A tricky-looking email scam is doing the rounds - and has even made its way into the inboxes of Kiwi police officers.

The scam tells the user it needs extra "verification" to protect the security of their account.

It invites the person to click on a link to verify their email.

"Please note that this message is an automatic warning that your mailbox security needs upgrade," it says.

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A police spokesperson said the email had reached a "small number" of police staff, but they were not aware of anybody clicking on the links in the message.

"Police are aware of a small number of staff who have received a suspicious email, which says it has been sent by the Outlook 'Mail Administrator'," the spokesperson said.

"Clicking on the link in the email will direct the person through to website, which appears to be malicious.

"As far as we are aware, no one has so far been affected due to the Police ICT team alerting staff to this type of scam.

"Police have now had the emails blocked on our end, and the information on the scam has now been shared with relevant organisations."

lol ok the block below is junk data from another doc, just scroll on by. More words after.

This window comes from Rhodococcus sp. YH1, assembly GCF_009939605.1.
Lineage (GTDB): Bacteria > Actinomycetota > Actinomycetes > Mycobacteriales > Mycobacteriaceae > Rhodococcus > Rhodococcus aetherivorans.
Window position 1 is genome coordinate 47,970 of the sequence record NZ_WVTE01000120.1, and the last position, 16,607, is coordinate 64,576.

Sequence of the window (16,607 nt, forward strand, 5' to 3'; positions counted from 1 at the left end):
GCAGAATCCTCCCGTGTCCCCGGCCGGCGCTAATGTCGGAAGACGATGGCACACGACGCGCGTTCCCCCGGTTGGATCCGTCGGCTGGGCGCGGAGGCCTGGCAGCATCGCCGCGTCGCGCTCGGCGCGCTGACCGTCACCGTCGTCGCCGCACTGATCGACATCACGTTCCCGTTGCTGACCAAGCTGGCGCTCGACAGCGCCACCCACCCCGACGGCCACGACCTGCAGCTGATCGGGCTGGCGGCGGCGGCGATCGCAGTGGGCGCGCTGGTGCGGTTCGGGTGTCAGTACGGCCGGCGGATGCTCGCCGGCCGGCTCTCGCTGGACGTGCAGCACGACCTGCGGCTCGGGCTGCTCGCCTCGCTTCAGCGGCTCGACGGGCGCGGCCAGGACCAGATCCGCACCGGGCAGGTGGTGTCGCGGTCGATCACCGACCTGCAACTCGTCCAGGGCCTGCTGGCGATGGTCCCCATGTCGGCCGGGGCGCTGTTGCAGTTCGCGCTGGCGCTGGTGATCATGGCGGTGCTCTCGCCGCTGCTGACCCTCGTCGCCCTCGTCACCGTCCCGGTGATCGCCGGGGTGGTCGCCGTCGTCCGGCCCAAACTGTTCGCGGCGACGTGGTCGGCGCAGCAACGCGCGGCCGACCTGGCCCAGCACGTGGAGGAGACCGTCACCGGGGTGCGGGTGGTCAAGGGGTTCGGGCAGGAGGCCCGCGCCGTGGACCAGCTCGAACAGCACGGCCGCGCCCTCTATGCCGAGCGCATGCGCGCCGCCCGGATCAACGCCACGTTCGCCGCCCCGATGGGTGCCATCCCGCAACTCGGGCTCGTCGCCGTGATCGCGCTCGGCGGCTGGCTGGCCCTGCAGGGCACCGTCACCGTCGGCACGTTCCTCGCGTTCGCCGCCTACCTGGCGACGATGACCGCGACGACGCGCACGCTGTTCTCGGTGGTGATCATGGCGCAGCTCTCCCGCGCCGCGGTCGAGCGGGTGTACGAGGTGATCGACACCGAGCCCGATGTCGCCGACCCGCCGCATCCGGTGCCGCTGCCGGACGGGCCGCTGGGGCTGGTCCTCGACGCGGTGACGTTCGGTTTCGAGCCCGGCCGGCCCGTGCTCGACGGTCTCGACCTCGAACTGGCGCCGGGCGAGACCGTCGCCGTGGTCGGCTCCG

Email scams are a common occurrence and police regularly receive reports of various scams that are running, the spokesperson said.

"The way in which scammers operate is reasonably fluid, due to social media and other technology constantly changing.

"If you have any doubt about an email that you receive, then it is more than likely it is a scam."

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Police advice for people who receive a suspicious email:

• Don't trust anyone who asks for financial information such as your account details and especially your password - if you do get a request similar to this, call the company on their published contact 0800 number or arrange a meeting at the relevant agency branch.

• Common identifying factors for email scams normally include poor English in the initial email, as well as false phone numbers and email addresses. Some may also come from domains that appear to be similar to those of reputable organisations.

• If you have been the victim of a scam and your accounts have been compromised, please report this immediately to your bank and to your local police station.

• If you have been scammed by email, as well as contacting your bank, also report the incident to independent non-profit organisation Netsafe www.netsafe.org.nz, which aims to promote confident, safe, and responsible use of online technologies in New Zealand.